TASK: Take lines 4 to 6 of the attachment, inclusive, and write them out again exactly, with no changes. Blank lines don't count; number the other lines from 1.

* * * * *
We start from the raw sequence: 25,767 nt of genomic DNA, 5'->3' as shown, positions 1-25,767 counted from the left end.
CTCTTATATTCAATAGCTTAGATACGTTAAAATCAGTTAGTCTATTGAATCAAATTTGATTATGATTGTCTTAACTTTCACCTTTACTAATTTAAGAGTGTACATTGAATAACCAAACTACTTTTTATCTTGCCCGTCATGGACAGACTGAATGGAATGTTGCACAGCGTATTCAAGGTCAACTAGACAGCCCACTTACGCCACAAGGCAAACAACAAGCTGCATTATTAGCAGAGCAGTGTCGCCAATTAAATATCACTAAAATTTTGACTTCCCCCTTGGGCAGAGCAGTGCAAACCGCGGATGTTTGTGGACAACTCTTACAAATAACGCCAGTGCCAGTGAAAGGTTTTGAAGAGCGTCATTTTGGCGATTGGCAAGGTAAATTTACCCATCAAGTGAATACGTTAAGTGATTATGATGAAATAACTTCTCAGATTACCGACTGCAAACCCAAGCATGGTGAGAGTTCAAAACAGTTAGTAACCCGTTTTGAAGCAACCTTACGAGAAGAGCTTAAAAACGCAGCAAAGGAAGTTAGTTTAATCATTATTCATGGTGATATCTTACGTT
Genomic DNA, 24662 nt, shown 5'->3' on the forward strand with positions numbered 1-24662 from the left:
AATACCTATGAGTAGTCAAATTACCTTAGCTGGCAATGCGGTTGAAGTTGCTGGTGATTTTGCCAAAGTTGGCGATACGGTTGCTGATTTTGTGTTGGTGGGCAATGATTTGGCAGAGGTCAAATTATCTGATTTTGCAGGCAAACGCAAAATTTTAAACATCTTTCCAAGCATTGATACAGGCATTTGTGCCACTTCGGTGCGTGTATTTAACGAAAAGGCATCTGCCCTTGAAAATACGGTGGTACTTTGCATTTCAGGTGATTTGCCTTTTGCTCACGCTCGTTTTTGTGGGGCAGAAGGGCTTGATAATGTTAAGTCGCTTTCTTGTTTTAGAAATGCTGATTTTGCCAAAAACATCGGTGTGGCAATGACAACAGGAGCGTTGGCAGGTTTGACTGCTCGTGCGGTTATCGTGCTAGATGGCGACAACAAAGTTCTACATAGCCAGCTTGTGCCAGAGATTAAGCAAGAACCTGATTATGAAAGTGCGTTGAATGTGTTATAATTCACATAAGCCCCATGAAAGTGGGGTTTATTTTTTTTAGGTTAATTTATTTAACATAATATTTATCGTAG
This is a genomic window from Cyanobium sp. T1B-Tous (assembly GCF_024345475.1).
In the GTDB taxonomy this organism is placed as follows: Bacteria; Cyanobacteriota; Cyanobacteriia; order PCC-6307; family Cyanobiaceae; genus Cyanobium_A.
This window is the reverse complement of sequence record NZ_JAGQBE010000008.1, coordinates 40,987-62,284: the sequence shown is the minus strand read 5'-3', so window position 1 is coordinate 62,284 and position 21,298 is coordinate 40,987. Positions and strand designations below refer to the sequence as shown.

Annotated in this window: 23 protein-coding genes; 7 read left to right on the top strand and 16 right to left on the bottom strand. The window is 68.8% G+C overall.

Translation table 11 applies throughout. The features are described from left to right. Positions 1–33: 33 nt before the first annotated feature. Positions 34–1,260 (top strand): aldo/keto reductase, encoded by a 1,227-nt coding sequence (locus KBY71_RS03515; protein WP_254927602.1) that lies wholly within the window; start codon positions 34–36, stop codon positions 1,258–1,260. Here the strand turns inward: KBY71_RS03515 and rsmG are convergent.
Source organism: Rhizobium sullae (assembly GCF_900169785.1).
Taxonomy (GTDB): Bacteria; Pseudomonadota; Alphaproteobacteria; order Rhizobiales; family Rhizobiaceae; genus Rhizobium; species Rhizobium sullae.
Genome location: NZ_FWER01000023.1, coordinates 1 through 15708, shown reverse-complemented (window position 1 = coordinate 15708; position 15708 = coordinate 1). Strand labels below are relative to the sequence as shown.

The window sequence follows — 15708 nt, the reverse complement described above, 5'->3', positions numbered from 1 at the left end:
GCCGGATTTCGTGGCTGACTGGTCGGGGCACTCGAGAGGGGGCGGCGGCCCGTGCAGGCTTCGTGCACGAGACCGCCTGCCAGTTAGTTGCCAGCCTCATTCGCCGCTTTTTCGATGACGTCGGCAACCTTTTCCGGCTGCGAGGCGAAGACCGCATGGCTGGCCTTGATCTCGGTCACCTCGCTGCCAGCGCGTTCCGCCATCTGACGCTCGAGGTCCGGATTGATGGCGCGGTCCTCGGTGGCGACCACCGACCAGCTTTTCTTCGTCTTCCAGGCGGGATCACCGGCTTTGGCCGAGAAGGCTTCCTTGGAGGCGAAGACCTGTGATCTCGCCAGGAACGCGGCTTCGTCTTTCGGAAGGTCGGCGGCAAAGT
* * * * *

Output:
AATACCTATGAGTAGTCAAATTACCTTAGCTGGCAATGCGGTTGAAGTTGCTGGTGATTTTGCCAAAGTTGGCGATACGGTTGCTGATTTTGTGTTGGTGGGCAATGATTTGGCAGAGGTCAAATTATCTGATTTTGCAGGCAAACGCAAAATTTTAAACATCTTTCCAAGCATTGATACAGGCATTTGTGCCACTTCGGTGCGTGTATTTAACGAAAAGGCATCTGCCCTTGAAAATACGGTGGTACTTTGCATTTCAGGTGATTTGCCTTTTGCTCACGCTCGTTTTTGTGGGGCAGAAGGGCTTGATAATGTTAAGTCGCTTTCTTGTTTTAGAAATGCTGATTTTGCCAAAAACATCGGTGTGGCAATGACAACAGGAGCGTTGGCAGGTTTGACTGCTCGTGCGGTTATCGTGCTAGATGGCGACAACAAAGTTCTACATAGCCAGCTTGTGCCAGAGATTAAGCAAGAACCTGATTATGAAAGTGCGTTGAATGTGTTATAATTCACATAAGCCCCATGAAAGTGGGGTTTATTTTTTTTAGGTTAATTTATTTAACATAATATTTATCGTAG
This is a genomic window from Cyanobium sp. T1B-Tous (assembly GCF_024345475.1).
In the GTDB taxonomy this organism is placed as follows: Bacteria; Cyanobacteriota; Cyanobacteriia; order PCC-6307; family Cyanobiaceae; genus Cyanobium_A.